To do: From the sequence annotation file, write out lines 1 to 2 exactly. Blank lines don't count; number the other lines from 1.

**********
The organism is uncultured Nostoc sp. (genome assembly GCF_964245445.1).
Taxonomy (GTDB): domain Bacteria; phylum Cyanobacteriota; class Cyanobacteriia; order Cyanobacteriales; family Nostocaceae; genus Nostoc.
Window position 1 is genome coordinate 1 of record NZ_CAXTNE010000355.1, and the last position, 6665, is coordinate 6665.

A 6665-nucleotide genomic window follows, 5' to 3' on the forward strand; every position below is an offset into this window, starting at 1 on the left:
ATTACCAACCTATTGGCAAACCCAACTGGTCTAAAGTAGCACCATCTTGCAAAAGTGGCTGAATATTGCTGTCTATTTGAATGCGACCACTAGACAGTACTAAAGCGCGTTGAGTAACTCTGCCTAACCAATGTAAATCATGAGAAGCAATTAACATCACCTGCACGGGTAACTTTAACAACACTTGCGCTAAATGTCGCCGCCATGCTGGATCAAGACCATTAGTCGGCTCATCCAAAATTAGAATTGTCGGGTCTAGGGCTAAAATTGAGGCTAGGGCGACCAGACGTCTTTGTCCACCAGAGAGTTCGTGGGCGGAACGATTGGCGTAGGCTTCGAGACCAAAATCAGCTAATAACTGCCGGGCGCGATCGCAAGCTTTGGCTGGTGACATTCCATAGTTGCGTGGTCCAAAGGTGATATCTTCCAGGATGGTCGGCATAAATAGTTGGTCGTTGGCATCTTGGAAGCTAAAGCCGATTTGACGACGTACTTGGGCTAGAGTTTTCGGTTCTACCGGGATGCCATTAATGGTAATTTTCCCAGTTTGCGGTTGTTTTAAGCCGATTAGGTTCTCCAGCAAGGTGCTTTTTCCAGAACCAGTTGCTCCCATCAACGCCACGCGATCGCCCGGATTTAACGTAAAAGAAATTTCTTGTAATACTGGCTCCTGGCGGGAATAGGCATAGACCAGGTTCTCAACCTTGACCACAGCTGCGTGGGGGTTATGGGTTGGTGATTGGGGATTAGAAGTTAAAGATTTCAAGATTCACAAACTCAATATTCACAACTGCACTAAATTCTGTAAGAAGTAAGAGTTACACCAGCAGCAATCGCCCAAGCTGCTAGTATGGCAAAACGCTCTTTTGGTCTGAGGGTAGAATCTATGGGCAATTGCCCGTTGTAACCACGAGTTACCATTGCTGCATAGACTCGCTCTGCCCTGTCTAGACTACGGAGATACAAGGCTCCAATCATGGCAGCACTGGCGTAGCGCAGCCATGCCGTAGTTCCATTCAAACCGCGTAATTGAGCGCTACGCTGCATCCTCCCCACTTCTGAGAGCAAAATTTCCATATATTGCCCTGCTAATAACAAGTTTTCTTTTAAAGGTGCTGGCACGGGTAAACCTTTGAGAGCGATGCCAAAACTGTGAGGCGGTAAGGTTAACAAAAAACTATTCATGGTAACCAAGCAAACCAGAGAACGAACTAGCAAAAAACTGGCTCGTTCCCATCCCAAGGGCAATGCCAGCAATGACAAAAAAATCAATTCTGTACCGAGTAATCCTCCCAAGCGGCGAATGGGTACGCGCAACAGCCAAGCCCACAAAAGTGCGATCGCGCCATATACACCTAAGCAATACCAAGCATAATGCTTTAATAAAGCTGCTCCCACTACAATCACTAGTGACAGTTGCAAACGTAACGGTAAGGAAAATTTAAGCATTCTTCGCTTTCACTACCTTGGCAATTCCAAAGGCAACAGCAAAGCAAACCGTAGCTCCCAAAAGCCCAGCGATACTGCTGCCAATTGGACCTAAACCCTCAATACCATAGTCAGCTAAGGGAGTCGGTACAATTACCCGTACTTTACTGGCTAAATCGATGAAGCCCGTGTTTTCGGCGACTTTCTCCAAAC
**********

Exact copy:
The organism is uncultured Nostoc sp. (genome assembly GCF_964245445.1).
Taxonomy (GTDB): domain Bacteria; phylum Cyanobacteriota; class Cyanobacteriia; order Cyanobacteriales; family Nostocaceae; genus Nostoc.